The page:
One Night in Butte Is Enough

Tracy wanted to see the famous Berkeley Pit in Butte, Montana (he’d seen it years ago and was impressed), so we parked at an odd little boondocking spot off the interstate, tucked Banjo inside the trailer, and went exploring.

Butte seems to be like Helena (but smaller): a shrinking, strange little town. It used to have the highest population in Montana, but now it’s like one of those many abandoned little downtowns we’ve driven through across the country: most everyone has left.

Berkeley Pit

There’s some unusual architecture in town though, I’m guessing from the 1950s when the Pit was at its peak. The site has been mined with various methods since forever, but when it became a pit mine for copper, it hit its hey day. It was closed in 1985, and now the EPA is requiring a serious clean-up. You can pay $3 to walk down this cool tunnel and survey the toxic water below.

When Tracy was here a couple of decades ago, the water was much lower, so the pit seemed more impressive. Of course the day we arrived a huge cloud of wildfire haze had moved in, so the surrounding mountains were obscured, as well. If you’re interested in this mine, I recommend you read up on it: it’s something like a mile long and 1,700 feet deep, and the water is an eerie green. Students from Montana Tech did find life in there, some kind of acid-eating algae.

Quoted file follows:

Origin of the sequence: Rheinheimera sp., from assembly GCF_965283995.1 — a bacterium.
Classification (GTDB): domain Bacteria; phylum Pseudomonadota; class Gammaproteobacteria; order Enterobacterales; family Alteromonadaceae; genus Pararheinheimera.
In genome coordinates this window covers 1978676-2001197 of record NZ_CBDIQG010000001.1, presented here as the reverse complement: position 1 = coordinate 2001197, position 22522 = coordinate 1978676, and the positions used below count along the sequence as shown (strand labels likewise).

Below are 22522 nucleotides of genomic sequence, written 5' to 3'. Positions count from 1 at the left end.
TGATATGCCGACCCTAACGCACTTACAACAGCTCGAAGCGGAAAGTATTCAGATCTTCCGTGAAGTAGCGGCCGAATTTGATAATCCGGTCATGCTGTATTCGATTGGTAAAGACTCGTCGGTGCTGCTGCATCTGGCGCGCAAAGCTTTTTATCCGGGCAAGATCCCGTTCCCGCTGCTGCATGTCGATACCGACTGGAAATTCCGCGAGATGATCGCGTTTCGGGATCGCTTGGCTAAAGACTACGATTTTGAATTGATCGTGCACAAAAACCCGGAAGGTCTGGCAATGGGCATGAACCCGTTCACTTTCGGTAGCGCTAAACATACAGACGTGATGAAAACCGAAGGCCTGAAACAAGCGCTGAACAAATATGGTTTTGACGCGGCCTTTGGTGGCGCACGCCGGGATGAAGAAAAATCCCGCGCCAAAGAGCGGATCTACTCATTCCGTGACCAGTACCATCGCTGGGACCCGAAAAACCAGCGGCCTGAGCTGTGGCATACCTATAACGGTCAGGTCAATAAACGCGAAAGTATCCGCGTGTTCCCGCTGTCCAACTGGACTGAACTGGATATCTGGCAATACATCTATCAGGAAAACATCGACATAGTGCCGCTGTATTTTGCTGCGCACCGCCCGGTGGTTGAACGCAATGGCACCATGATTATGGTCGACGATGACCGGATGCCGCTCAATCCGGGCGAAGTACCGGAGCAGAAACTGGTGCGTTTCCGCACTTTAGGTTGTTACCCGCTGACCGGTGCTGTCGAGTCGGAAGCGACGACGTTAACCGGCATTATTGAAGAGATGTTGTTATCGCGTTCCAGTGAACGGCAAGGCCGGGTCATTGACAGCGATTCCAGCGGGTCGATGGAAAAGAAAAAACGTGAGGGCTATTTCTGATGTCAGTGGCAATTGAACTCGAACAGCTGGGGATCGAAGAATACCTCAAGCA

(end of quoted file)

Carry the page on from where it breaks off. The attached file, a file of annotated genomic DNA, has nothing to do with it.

Saved by a Brewery

That was a bit of a let-down for Tracy, I’m thinking, but the Butte Brewing Company, a mere few yards away, totally made up for it. Outside we got a view of abandoned mining machinery that’s sprinkled around the town, and we had excellent beers and crispy, oily pizza. If only we’d brought Banjo and our laptops: they even have wifi.

I eavesdropped on a couple of professors from Montana Tech whom I guess teach some kind of ecology, and they were both excited that their students this year actually cared about The West.

The Campsite

I don’t even know what kind of land Tracy had us parked on (edited to add: he guesses it’s Forest Service), but when we pulled up, a guy jokingly told us that we had to leave: our Airstream was ruining the standards there. “Your trailer can’t be younger than 15 years,” he shouted. That’s funny to campers (like him, at least), because some private trailer parks require your camper to be relatively new, which is an attempt to ensure that riffraff don’t move in. We were crashing the riffraff here, for sure.

The cows added to the atmosphere, though. Banjo was alarmed when we turned a corner and ran almost right into several on our morning walk, but as soon as she figured they would ignore her, she ignored them. I was all excited to show Tracy my cow photo (the one up top) when I got back to the trailer, but I was upstaged by the cows grazing right at the trailer.

Okay, that was enough Butte. We’re off to a dammed part of the Missouri River near Helena to hang out with my friend Tom again, woohoo!